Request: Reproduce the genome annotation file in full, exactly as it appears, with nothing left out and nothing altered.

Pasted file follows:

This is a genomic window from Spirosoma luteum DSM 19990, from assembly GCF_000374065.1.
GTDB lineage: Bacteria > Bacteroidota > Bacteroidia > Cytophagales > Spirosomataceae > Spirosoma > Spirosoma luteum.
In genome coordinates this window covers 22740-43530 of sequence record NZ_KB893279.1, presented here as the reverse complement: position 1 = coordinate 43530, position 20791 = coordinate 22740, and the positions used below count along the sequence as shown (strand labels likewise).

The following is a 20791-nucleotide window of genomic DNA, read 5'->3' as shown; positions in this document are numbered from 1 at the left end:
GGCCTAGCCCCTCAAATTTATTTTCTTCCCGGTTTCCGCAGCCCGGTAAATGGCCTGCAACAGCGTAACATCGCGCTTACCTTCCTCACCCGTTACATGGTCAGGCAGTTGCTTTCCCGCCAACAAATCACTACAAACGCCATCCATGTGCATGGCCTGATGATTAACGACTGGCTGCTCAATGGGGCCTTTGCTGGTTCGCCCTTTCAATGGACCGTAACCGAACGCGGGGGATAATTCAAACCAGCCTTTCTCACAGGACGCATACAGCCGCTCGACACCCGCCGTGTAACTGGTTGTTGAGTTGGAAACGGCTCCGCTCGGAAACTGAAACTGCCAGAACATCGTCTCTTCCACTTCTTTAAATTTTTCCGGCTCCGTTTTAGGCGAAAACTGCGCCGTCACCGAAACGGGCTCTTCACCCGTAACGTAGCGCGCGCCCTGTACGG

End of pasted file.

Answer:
This is a genomic window from Spirosoma luteum DSM 19990, from assembly GCF_000374065.1.
GTDB lineage: Bacteria > Bacteroidota > Bacteroidia > Cytophagales > Spirosomataceae > Spirosoma > Spirosoma luteum.
In genome coordinates this window covers 22740-43530 of sequence record NZ_KB893279.1, presented here as the reverse complement: position 1 = coordinate 43530, position 20791 = coordinate 22740, and the positions used below count along the sequence as shown (strand labels likewise).

The following is a 20791-nucleotide window of genomic DNA, read 5'->3' as shown; positions in this document are numbered from 1 at the left end:
GGCCTAGCCCCTCAAATTTATTTTCTTCCCGGTTTCCGCAGCCCGGTAAATGGCCTGCAACAGCGTAACATCGCGCTTACCTTCCTCACCCGTTACATGGTCAGGCAGTTGCTTTCCCGCCAACAAATCACTACAAACGCCATCCATGTGCATGGCCTGATGATTAACGACTGGCTGCTCAATGGGGCCTTTGCTGGTTCGCCCTTTCAATGGACCGTAACCGAACGCGGGGGATAATTCAAACCAGCCTTTCTCACAGGACGCATACAGCCGCTCGACACCCGCCGTGTAACTGGTTGTTGAGTTGGAAACGGCTCCGCTCGGAAACTGAAACTGCCAGAACATCGTCTCTTCCACTTCTTTAAATTTTTCCGGCTCCGTTTTAGGCGAAAACTGCGCCGTCACCGAAACGGGCTCTTCACCCGTAACGTAGCGCGCGCCCTGTACGG